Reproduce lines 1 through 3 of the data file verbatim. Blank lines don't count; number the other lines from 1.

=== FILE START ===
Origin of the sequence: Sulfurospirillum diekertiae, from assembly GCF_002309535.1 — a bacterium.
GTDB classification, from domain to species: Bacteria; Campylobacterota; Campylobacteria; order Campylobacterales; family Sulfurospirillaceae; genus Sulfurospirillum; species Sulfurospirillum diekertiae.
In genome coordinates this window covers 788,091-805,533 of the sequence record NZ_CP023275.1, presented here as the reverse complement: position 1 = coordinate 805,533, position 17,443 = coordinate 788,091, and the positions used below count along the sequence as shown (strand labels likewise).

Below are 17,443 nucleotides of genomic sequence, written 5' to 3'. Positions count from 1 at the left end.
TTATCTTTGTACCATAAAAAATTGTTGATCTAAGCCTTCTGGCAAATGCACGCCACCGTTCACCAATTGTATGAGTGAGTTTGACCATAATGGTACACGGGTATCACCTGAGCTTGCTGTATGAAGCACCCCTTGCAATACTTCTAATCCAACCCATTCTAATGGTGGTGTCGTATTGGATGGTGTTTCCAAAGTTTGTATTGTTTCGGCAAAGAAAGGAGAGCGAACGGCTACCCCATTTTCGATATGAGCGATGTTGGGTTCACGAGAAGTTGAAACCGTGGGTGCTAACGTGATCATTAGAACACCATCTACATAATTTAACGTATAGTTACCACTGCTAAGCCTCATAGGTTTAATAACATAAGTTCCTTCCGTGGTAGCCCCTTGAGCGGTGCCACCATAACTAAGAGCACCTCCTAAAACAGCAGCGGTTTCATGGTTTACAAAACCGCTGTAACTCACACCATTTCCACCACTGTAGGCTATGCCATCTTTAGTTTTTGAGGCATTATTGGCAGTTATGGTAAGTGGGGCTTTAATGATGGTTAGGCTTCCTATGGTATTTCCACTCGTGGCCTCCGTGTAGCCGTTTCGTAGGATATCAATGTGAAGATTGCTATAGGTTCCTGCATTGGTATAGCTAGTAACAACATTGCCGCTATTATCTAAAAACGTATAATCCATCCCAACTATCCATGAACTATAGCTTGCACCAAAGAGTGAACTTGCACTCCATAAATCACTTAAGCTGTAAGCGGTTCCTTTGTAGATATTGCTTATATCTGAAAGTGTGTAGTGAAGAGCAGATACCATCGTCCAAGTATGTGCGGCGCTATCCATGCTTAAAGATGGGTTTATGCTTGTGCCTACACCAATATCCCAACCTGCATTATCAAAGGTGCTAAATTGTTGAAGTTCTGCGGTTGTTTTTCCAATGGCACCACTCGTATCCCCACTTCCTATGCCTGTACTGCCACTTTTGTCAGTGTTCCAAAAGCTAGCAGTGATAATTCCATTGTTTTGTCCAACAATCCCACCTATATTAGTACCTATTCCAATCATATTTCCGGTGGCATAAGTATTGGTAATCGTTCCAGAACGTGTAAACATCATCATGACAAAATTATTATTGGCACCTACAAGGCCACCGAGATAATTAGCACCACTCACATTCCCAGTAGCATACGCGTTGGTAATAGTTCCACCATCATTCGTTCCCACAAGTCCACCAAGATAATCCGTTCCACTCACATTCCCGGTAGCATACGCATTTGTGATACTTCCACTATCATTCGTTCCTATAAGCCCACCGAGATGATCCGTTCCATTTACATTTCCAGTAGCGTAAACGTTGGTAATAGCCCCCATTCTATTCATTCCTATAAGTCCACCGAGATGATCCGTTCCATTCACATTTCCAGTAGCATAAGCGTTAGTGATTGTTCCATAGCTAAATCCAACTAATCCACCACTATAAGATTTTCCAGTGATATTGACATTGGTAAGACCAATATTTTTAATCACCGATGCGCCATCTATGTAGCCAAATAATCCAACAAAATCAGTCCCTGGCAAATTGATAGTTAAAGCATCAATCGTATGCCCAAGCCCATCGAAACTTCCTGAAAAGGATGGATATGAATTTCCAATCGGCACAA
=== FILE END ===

Origin of the sequence: Sulfurospirillum diekertiae, from assembly GCF_002309535.1 — a bacterium.
GTDB classification, from domain to species: Bacteria; Campylobacterota; Campylobacteria; order Campylobacterales; family Sulfurospirillaceae; genus Sulfurospirillum; species Sulfurospirillum diekertiae.
In genome coordinates this window covers 788,091-805,533 of the sequence record NZ_CP023275.1, presented here as the reverse complement: position 1 = coordinate 805,533, position 17,443 = coordinate 788,091, and the positions used below count along the sequence as shown (strand labels likewise).